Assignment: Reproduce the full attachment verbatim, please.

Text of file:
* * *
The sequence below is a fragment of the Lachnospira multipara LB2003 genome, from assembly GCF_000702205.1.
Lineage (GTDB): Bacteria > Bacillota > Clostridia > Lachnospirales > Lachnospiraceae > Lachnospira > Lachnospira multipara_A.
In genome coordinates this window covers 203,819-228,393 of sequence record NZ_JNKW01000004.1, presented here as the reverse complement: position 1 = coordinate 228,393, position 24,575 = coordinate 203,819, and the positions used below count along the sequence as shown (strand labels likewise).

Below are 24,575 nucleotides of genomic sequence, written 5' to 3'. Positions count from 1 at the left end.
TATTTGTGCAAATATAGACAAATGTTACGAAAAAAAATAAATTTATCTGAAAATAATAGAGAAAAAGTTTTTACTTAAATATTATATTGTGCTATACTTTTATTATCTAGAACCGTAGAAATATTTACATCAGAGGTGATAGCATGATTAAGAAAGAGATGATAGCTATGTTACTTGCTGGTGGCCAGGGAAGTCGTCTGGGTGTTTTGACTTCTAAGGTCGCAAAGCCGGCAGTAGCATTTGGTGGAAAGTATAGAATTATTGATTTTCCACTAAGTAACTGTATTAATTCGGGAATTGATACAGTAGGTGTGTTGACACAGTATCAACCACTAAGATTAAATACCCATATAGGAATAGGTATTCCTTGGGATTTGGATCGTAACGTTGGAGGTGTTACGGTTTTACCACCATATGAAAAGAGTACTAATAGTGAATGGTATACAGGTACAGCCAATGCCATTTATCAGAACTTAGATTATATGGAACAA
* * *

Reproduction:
The sequence below is a fragment of the Lachnospira multipara LB2003 genome, from assembly GCF_000702205.1.
Lineage (GTDB): Bacteria > Bacillota > Clostridia > Lachnospirales > Lachnospiraceae > Lachnospira > Lachnospira multipara_A.
In genome coordinates this window covers 203,819-228,393 of sequence record NZ_JNKW01000004.1, presented here as the reverse complement: position 1 = coordinate 228,393, position 24,575 = coordinate 203,819, and the positions used below count along the sequence as shown (strand labels likewise).

Below are 24,575 nucleotides of genomic sequence, written 5' to 3'. Positions count from 1 at the left end.
TATTTGTGCAAATATAGACAAATGTTACGAAAAAAAATAAATTTATCTGAAAATAATAGAGAAAAAGTTTTTACTTAAATATTATATTGTGCTATACTTTTATTATCTAGAACCGTAGAAATATTTACATCAGAGGTGATAGCATGATTAAGAAAGAGATGATAGCTATGTTACTTGCTGGTGGCCAGGGAAGTCGTCTGGGTGTTTTGACTTCTAAGGTCGCAAAGCCGGCAGTAGCATTTGGTGGAAAGTATAGAATTATTGATTTTCCACTAAGTAACTGTATTAATTCGGGAATTGATACAGTAGGTGTGTTGACACAGTATCAACCACTAAGATTAAATACCCATATAGGAATAGGTATTCCTTGGGATTTGGATCGTAACGTTGGAGGTGTTACGGTTTTACCACCATATGAAAAGAGTACTAATAGTGAATGGTATACAGGTACAGCCAATGCCATTTATCAGAACTTAGATTATATGGAACAA